Innovation drives growth in global pet products market.
The US$27 billion (€23.9 billion) global pet products market may be less dynamic than its pet food counterpart, but a trend towards premiumisation is still evident, particularly in such products as apparel, accessories and electronic gadgets.
Global value sales
Global real value sales of pet products exhibited a real compound annual growth rate (CAGR) of 2% between 2010 and 2015, to reach US$27 billion (€23.9 billion), according to Euromonitor International data. This category consists of cat litter, pet healthcare, pet dietary supplements and other pet products (everything from clothing and collars to bedding, bowls and electronic gadgets for pets). North America accounted for more than half of global value sales of pet products in 2015, with Western Europe accounting for almost a quarter and Japan and China a further 5% and 4%, respectively. Latin America is the most dynamic market, with a real CAGR of 7% between 2010 and 2015, followed by China (a real CAGR of 5%).
Cat litter demand
Demand for cat litter remains quite limited outside of developed economies. North America, Western Europe, Japan and Australia accounted for 91% of value sales during 2015. Cat litter is fairly mature
in these markets, with a real CAGR of 2% between 2010 and 2015. What growth there has been in this product area is driven in large part by a desire for convenience and increased consumer interest insustainability.
Cat litter has traditionally been made from clay, but biodegradable litters made from renewable plant sources, ranging from pine wood pellets and recycled newspaper to walnut shells and corn cobs, are growing in popularity. In terms of convenience, Nestle has launched Purina Tidy Cats LightWeight, which it markets as ‘half the weight of the leading clumping litter’.
Decline in pet healthcare
Global value sales of pet healthcare actually declined in real terms between 2010 and 2015, exhibiting a CAGR of -1%, to fall to US$4 billion (€3.5 billion). This was due to a sharp contraction in the North American market, which saw real value sales decline by 18%, during this period. The factors behind this decline include the growing popularity of prescription medications like Sanofi’s Nexgardin the flea and tick treatment space (Euromonitor International data only cover over-the-counter sales in pet healthcare), in addition to a surge in the popularity of private label flea and tick medications.
Demand for dietary supplements
Global value sales of pet dietary supplements exhibited a real CAGR of 2% between 2010 and 2015, to reach US$1.2 billion (€1.1 billion). Real value sales declined in Western Europe amid difficult economic conditions, while they exhibited a real CAGR of 2% in North America, to reach US$743 million (€655 million). Demand for pet dietary supplements in North America was boosted by the growing popularity of raw dog and cat food bands, which, unlike many other products in this category, are notfortified with vitamins and minerals.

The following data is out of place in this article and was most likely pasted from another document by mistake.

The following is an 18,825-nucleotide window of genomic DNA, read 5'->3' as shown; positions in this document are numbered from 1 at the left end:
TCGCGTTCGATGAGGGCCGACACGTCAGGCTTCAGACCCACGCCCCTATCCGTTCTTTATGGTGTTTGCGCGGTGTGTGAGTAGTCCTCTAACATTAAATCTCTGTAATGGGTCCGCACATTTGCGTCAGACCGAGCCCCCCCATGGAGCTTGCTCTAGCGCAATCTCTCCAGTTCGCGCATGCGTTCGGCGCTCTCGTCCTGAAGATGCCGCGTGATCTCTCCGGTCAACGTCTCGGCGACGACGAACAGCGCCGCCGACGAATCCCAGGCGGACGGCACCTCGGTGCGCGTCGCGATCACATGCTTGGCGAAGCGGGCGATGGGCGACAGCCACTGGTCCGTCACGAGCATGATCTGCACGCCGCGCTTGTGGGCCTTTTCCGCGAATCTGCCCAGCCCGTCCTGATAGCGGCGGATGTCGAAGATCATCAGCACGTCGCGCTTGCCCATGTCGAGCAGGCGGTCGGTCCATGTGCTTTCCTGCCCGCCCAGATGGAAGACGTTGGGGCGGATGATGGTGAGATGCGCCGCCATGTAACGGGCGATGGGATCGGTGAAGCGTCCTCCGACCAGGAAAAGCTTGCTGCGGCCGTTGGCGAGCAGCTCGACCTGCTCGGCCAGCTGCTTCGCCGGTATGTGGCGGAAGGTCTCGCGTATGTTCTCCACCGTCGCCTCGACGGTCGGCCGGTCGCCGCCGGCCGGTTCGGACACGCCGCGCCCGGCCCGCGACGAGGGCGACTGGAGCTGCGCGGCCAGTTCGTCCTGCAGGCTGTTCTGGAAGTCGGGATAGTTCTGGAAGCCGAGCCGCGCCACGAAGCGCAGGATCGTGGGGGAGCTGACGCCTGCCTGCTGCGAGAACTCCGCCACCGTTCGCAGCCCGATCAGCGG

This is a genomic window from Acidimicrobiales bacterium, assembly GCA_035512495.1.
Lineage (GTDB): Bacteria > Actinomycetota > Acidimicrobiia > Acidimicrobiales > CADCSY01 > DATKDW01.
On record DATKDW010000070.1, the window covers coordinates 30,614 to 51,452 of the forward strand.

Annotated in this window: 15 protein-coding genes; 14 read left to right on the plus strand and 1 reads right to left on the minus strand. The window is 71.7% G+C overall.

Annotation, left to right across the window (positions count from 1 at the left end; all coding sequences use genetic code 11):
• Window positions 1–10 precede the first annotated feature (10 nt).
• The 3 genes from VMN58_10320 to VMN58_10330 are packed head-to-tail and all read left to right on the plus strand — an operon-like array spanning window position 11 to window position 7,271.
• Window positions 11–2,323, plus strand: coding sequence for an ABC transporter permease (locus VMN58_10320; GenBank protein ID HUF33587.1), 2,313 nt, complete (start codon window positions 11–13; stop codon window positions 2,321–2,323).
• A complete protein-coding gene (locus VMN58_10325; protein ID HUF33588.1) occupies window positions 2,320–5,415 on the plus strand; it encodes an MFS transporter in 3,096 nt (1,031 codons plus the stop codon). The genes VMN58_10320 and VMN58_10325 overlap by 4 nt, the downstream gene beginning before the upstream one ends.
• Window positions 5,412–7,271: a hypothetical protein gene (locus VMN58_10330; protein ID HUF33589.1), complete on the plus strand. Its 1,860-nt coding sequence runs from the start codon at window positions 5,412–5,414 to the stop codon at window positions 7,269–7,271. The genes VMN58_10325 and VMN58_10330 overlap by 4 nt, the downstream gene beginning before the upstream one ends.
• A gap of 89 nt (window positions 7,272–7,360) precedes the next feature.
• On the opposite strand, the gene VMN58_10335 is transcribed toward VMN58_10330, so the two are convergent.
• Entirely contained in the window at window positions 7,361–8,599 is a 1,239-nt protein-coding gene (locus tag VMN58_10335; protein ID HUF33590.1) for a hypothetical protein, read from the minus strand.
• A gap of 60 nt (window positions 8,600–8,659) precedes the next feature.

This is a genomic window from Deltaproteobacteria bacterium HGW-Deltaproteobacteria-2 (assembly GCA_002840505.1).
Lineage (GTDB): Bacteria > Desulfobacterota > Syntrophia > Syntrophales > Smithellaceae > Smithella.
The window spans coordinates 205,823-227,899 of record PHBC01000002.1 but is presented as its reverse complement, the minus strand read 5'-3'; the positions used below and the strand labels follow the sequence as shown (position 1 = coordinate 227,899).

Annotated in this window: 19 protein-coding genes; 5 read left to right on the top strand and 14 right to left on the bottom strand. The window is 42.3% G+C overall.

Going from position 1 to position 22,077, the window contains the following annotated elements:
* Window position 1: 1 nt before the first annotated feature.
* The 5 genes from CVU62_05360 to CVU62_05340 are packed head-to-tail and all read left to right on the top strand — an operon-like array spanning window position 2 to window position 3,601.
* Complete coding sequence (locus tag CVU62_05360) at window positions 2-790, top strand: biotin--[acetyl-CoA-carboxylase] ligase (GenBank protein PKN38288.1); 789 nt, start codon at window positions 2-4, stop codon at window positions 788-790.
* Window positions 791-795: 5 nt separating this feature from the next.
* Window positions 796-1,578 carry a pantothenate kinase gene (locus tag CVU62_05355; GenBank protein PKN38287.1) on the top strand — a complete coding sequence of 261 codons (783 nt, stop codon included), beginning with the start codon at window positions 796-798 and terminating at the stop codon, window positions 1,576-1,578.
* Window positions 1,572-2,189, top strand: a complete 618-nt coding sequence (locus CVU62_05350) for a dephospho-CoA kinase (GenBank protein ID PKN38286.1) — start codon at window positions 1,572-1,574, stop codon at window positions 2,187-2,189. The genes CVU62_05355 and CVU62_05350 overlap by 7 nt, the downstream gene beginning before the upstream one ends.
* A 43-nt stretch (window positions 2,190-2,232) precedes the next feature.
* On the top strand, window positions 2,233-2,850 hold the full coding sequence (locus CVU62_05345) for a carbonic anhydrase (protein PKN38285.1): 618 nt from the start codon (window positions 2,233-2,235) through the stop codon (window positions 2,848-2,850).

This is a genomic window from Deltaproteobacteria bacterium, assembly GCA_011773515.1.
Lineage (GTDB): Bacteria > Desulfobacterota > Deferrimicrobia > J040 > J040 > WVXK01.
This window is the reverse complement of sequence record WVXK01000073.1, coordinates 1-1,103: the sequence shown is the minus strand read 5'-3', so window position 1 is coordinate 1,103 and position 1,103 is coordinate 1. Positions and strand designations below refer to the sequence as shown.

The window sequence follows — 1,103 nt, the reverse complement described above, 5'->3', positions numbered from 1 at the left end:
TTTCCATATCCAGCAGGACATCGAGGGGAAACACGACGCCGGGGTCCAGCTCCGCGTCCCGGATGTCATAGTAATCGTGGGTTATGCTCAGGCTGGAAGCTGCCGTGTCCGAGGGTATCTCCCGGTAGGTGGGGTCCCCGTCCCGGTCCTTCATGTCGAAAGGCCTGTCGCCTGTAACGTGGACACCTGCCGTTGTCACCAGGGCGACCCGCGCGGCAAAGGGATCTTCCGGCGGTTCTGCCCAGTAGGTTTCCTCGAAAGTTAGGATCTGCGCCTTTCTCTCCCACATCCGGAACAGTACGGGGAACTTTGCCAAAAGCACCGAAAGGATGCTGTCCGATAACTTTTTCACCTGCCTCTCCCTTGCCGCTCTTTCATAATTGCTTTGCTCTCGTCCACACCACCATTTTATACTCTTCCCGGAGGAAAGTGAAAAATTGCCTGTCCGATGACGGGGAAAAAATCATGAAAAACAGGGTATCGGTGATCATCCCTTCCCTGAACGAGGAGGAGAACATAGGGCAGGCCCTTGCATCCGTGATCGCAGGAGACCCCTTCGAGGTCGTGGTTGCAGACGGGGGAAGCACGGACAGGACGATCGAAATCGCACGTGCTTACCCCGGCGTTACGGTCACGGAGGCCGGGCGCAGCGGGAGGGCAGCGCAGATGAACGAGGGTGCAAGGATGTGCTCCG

Other pet products
Real value sales of other pet products exhibited a CAGR of 3%, between 2010 and 2015. Doting pet ‘parents’ are driving growth in demand for pet products and accessories, while branded products are growing in popularity as owners increasingly perceive their pets to be an extension of their own personality. As a result, they are increasingly buying their pets premium items, ranging from Louis Vuitton collars to the jerseys of their favourite sports teams.
The emerging pet gadgets space is particularly dynamic. This covers everything from activity trackers like FitBark to toys and feeders that can be controlled remotely via smartphone, such as PetCube and Petnet’s SmartFeeder. These items appeal to affluent owners who spend a lot of time away from home and/or are anxious to ensure that their pets are being adequately fed and stimulated.
Global growth engine
Euromonitor International forecasts that pet products will continue to exhibit a real CAGR of 2% between 2015 and 2020, to reach US$30 billion (€26.4 billion). North America will remain the engineof growth, with the Western European market picking up somewhat as economic conditions improve. Pet dietary supplements is set to be the most dynamic area (with a real CAGR of 4% to reach US$1.5 billion – €1.3 billion), with these products increasingly becoming a regular purchase for North American owners (a real CAGR of 5% to reach US$931 million – €820 million) concerned about the health and wellness of their pets.
The latest articles
US officials support AAFCO’s new pet food labeling regulations
The National Association of State Departments of Agriculture (NASDA) encourages all states to adopt the new rules.
Rebranding: Maxi Zoo becomes Fressnapf in French-speaking Switzerland
The idea is to unify the 18 shops that the retailer has in Romandy with the branding seen in the rest of the country.
More than 20% of Nestlé’s sales last year were pet products
The conglomerate’s pet category is the largest contributor to organic growth, while global sales decreased by 1.5%.
Weekly newsletter to stay up-to-date
Discover what’s happening in the pet industry. Get the must-read stories and insights in your inbox.